American Jews Are Angry With Netanyahu

The community fears the worst of the backlash over Netanyahu's speech to Congress has yet to be seen.

Rabbi Eric H. Yoffie
Eric H. Yoffie
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The lights of the House Chamber are reflected in the railing that surrounds the chamber on Capitol Hill in Washington, March 3, as Netanyahu speaks before a joint meeting of Congress.
The lights of the House Chamber are reflected in the railing that surrounds the chamber on Capitol Hill in Washington, March 3, as Netanyahu speaks before a joint meeting of Congress. Credit: AP
Rabbi Eric H. Yoffie
Eric H. Yoffie

I talked over the weekend with a longtime friend – a committed Jew, active in Jewish communal life, and a strong supporter of Israel. He calls himself an independent but votes mostly Republican. On U.S. President Barack Obama, he is wary and reserved; he voted for him once but for his opponent the other time. And my friend is very, very worried about the threat that Iran poses to Israel’s security.

When I asked for his thoughts on Prime Minister Benjamin Netanyahu’s speech, I was taken aback by his reaction. He was angry; furious, in fact. He saw the speech as a wildly inappropriate orgy of Obama-bashing. As an American, he was offended – and worried. Had it ever happened before, he asked, that a foreign leader spoke to our Congress and launched a direct attack on the American administration? I told him that, to the best of my knowledge, it had not.

A couple I know with more or less the same Jewish commitments and political views responded similarly. They had watched the speech and felt that members of Congress were being bullied by a foreign leader. True, the leader in this instance was from a place they love dearly, have visited often, and advocate for vigorously. And yes, they are concerned about the dangers posed by an Iranian bomb. But Netanyahu’s high-handed reprimand seemed out-of-place to them and the adoring responses more political than sincere. They saw the whole spectacle as an affront to American dignity. An American Congress with any self-respect, they said, should not tolerate being lectured in this manner.

And these were the Republicans. The Jewish activists who are Democrats that I spoke to – and most Jews are Democrats – were much tougher. While all are Israel supporters, they had a range of views about Iran. Some shared the fears of Netanyahu, some backed the position of the Obama administration, and some were simply unsure or undecided. But no one was happy with Netanyahu's speech. “Look at what Nancy Pelosi said,” one friend told me. “That’s what Democrats really think.” Pelosi, who possesses an impeccable pro-Israel record, had referred to the speech as “an insult to the intelligence of the United States.”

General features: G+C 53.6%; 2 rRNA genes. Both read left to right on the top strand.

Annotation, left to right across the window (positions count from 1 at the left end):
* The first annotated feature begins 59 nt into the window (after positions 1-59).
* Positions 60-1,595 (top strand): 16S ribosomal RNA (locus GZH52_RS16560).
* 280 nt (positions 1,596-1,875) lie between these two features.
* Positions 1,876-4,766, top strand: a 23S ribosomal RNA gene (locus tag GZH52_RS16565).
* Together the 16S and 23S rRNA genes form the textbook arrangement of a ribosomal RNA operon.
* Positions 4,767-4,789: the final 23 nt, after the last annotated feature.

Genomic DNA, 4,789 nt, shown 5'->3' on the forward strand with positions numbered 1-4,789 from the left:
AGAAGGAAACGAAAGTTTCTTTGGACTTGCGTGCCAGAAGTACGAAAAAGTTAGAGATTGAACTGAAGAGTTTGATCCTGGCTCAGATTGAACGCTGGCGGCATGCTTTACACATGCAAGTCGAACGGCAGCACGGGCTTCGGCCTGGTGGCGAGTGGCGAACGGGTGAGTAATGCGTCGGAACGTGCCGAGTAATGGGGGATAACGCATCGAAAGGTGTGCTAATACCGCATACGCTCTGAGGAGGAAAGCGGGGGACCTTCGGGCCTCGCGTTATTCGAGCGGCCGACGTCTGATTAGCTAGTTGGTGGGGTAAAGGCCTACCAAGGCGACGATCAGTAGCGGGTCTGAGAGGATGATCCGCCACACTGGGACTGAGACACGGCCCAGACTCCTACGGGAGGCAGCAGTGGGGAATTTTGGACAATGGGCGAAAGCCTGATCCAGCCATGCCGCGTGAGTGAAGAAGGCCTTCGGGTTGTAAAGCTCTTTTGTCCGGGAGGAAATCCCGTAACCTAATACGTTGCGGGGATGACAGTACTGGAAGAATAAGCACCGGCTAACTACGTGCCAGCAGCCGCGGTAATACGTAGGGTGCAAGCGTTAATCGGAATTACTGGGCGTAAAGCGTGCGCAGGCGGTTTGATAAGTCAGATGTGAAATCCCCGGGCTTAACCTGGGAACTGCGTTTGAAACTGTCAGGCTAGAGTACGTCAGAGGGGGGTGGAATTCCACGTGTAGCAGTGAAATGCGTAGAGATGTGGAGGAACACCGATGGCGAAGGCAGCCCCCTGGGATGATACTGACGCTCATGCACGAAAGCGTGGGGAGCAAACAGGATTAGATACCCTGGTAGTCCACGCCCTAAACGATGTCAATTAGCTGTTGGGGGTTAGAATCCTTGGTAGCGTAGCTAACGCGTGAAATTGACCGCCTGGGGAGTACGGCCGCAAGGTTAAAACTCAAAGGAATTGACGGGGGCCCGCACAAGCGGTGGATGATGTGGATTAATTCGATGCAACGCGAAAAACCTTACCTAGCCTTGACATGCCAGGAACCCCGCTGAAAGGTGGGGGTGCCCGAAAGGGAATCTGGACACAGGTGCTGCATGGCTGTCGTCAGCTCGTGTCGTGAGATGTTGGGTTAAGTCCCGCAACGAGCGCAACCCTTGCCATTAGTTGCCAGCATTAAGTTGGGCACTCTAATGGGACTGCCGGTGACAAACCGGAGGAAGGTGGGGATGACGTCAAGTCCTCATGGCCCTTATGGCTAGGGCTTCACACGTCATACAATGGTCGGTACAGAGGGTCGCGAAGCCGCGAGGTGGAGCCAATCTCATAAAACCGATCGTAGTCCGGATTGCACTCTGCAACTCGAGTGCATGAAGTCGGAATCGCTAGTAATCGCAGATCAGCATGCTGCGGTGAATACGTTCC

Several people worried about the impact the speech would have on African-American support for Israel. Jews on the left side of the political spectrum have worked with African-Americans on Israel issues for decades, with significant success. But the decision of Civil Rights hero John Lewis and other members of the Congressional Black Caucus to skip the speech was widely noted, and some Jewish activists are wondering if the task of drawing minorities to the pro-Israel flag has now become a good deal more difficult.

The organized Jewish community is desperate to move beyond the speech and the divisions it generated. As noted by the Forward, Jewish organizations now want to unite the community by focusing on the substance of the Iran deal, rather than the breach of protocol that marred Netanyahu's visit.

But, from all that I have seen and heard, American Jews are not yet ready to move on. They are unsettled, uneasy and personally distressed. They are worried that the speech will generate repercussions that have yet to be felt and that could be severe. They are especially concerned that the partisan atmosphere that the speech has sparked and legitimized will drive away Democrats and progressives who have always been a mainstay of the pro-Israel coalition.

None of this means that the prime minister should not have dealt with the terrible, existential threat posed by Iran. But it does mean that he should not have given that speech. Instead, he should have declared a three-day election moratorium and arrived in Washington together with Isaac Herzog, his main election rival. They could have jointly addressed AIPAC, conferred with senior members of Congress and the State Department, and forcefully delivered the message that preventing an Iranian nuclear weapon is not a partisan issue for anyone but a concern for all Israelis, whatever the outcome of Israel’s election. And had they done so, they would have made their points without turning into enemies those very people whose support they require if Iran’s march to the bomb is to be thwarted.

But Mr. Netanyahu chose another course, one that may have advanced his personal political interests but did not advance the security interests of Israel. And in doing he so made American Jews' efforts to support Israel in taking on Iran much harder than it was before.

Rabbi Eric H. Yoffie served as president of the Union for Reform Judaism from 1996 to 2012. He is now a writer, lecturer and teacher in Westfield, New Jersey.



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